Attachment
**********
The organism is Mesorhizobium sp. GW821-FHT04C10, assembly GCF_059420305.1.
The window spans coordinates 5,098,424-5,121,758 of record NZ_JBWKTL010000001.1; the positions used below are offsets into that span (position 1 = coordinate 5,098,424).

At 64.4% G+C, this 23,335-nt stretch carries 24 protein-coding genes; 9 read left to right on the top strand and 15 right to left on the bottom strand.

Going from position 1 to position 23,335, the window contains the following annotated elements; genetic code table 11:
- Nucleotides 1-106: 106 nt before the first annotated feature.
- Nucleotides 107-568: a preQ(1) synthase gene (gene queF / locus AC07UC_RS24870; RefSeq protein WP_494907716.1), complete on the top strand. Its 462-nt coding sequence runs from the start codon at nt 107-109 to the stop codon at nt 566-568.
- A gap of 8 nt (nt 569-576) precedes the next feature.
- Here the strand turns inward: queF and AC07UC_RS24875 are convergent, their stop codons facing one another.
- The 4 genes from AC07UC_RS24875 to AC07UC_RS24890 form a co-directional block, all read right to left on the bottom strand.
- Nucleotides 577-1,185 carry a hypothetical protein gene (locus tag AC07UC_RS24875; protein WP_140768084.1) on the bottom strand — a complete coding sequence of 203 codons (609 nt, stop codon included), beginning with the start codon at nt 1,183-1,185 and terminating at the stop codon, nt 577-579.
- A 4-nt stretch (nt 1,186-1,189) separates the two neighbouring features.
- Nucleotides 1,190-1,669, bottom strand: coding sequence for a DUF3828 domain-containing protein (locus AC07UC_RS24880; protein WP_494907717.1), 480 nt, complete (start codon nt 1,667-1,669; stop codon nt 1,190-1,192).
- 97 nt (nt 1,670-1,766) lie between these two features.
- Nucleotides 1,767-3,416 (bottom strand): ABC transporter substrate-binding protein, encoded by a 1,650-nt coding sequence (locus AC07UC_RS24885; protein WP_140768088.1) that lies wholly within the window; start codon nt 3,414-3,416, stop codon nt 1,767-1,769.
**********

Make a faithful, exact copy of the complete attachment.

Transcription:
The organism is Mesorhizobium sp. GW821-FHT04C10, assembly GCF_059420305.1.
The window spans coordinates 5,098,424-5,121,758 of record NZ_JBWKTL010000001.1; the positions used below are offsets into that span (position 1 = coordinate 5,098,424).

At 64.4% G+C, this 23,335-nt stretch carries 24 protein-coding genes; 9 read left to right on the top strand and 15 right to left on the bottom strand.

Going from position 1 to position 23,335, the window contains the following annotated elements; genetic code table 11:
- Nucleotides 1-106: 106 nt before the first annotated feature.
- Nucleotides 107-568: a preQ(1) synthase gene (gene queF / locus AC07UC_RS24870; RefSeq protein WP_494907716.1), complete on the top strand. Its 462-nt coding sequence runs from the start codon at nt 107-109 to the stop codon at nt 566-568.
- A gap of 8 nt (nt 569-576) precedes the next feature.
- Here the strand turns inward: queF and AC07UC_RS24875 are convergent, their stop codons facing one another.
- The 4 genes from AC07UC_RS24875 to AC07UC_RS24890 form a co-directional block, all read right to left on the bottom strand.
- Nucleotides 577-1,185 carry a hypothetical protein gene (locus tag AC07UC_RS24875; protein WP_140768084.1) on the bottom strand — a complete coding sequence of 203 codons (609 nt, stop codon included), beginning with the start codon at nt 1,183-1,185 and terminating at the stop codon, nt 577-579.
- A 4-nt stretch (nt 1,186-1,189) separates the two neighbouring features.
- Nucleotides 1,190-1,669, bottom strand: coding sequence for a DUF3828 domain-containing protein (locus AC07UC_RS24880; protein WP_494907717.1), 480 nt, complete (start codon nt 1,667-1,669; stop codon nt 1,190-1,192).
- 97 nt (nt 1,670-1,766) lie between these two features.
- Nucleotides 1,767-3,416 (bottom strand): ABC transporter substrate-binding protein, encoded by a 1,650-nt coding sequence (locus AC07UC_RS24885; protein WP_140768088.1) that lies wholly within the window; start codon nt 3,414-3,416, stop codon nt 1,767-1,769.